At least for educators it is. Why? It’s because spring break wasn’t nearly long enough, and the finish line is still so far away. So what can we do to get that last burst of energy needed to get to the end? Here’s my primary suggestion: double down on getting enough rest for yourself. I
You are not alone. After a year of pandemic pedagogy, I find myself longing even more than usual for a small hut in Ireland with no students, no internet, and plenty of books. This article in Forbes indicates that many educators find themselves on the edge of (or fully in) burnout. This is no surprise
I was so honored to talk with the InterVarsity gathering for women in the academy and professions about The Flourishing Teacher. If you want a sense of what the book or the group is about, you can listen here. And as always, Keep Calm and Teach On!
As the semester begins, most of us are doing the majority of our classes via Zoom. For some of us, it’s an old friend (I don’t have to get dressed and drive anywhere! Sweat pants!), for others, it’s drudgery and makes us long for an early retirement. But one thing I know for sure: it’s
It’s finally here! After spending most of the break updating and providing new content for you all, I’m happy to announce that the Spring Retreat and Master Class is ready for enrollment. There are a couple of completely new sections, including Getting Things Done for Academics and How to Re-think your assignments. Enroll for 25%
It’s December, so I know that we are all grading, grading, grading right now. Because I am. But while COVID presents challenges it also presents opportunities: at this moment I’m delivering my final exam to my students across the country, while I’m in the Northwoods of Wisconsin, where I’m on my annual writing group retreat.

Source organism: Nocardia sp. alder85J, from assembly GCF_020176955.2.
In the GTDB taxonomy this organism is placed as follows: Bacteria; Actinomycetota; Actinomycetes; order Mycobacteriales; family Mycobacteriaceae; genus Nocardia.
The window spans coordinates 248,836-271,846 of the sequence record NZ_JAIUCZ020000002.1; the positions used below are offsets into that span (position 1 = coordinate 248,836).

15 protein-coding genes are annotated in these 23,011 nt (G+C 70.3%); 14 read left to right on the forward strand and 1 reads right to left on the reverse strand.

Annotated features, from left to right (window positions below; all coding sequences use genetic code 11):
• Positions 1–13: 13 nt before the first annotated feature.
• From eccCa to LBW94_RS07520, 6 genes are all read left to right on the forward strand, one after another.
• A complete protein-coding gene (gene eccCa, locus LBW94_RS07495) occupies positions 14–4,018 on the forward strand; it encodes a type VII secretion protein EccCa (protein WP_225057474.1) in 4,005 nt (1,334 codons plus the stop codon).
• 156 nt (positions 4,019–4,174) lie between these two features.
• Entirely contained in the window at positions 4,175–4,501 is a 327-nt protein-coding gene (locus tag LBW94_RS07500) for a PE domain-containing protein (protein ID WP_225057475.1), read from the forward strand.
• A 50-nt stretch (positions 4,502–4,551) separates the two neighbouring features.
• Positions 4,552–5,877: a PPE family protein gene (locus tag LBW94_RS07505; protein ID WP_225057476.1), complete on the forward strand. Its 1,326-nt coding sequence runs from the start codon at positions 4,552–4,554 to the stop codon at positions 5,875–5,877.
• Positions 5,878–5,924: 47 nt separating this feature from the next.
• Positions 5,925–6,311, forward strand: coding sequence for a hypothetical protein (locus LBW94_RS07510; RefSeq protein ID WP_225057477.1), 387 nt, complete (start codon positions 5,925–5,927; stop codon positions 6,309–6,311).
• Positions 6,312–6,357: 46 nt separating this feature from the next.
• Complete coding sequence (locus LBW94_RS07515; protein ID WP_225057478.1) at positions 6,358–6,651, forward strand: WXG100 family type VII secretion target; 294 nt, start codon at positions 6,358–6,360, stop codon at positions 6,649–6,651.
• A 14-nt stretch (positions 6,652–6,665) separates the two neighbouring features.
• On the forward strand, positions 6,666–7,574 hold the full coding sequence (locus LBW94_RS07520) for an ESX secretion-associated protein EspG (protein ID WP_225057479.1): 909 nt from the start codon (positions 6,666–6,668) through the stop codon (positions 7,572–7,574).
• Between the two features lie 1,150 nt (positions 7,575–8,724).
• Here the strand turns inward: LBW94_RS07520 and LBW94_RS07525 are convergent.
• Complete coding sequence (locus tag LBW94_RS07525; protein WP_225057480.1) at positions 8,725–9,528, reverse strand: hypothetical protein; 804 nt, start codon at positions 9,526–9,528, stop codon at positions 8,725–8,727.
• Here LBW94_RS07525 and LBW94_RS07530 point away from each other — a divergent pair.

Sometimes you just have to teach off script. Here’s why. I’ve been teaching American literature for over 25 years, and it enables me to raise all kinds of issue of central importance today, including our persistent failure to move beyond the racist attitudes present at the founding of the United States. But sometimes we need
As some of you know, I use my first two weeks of classes to schedule face-to-face meetings with individual students in my classes so that I can get to know them better. This is one of my top strategies for increasing participation in class, and it really works. But this week I had a first
I’ve been working all summer on this retreat, so I’m so excited to finally make it available. If you are anxious about the start of the school year and need a vocational renewal, this retreat is for you! I extended the work I did on my book to provide strategies for success with Zoom, as
If so, you are not alone. This might be the single most frustrating summer-running-up-to-classes that I’ve experienced in my career. Uncertainty and anxiety do not make for a fun start to the school year. That, and trying to plan our our teaching schedules around our children’s schedules. At least we won’t be bored. If you
The inevitable has happened around here–the Queen Anne’s Lace is in full bloom, often beautifully interlaced with bright blue chicory flowers. To me this means that the start of classes is right around the corner. Of course, because of the ‘Rona this semester is a bit more difficult and anxiety-provoking than most, but I maintain
I use an app called “We Croak” that reminds me, five times a day, that I will die one day. Could be any minute–so the notifications appear on my phone at any time, day or night. Totally random. And the notifications come with quotations. This is the one that appeared this morning when I clicked
True confessions: I haven’t completed my book order yet for fall 2020. Yes, I’m one of those faculty members. I just found out that I have to comply this week so I will. Reluctantly. But here’s what I’m not doing right now. I’m not prepping my classes, adjusting my syllabi, and definitely not thinking about
The month I have also called “one big long Sunday night” rushes into our lives with a unique motivational challenge.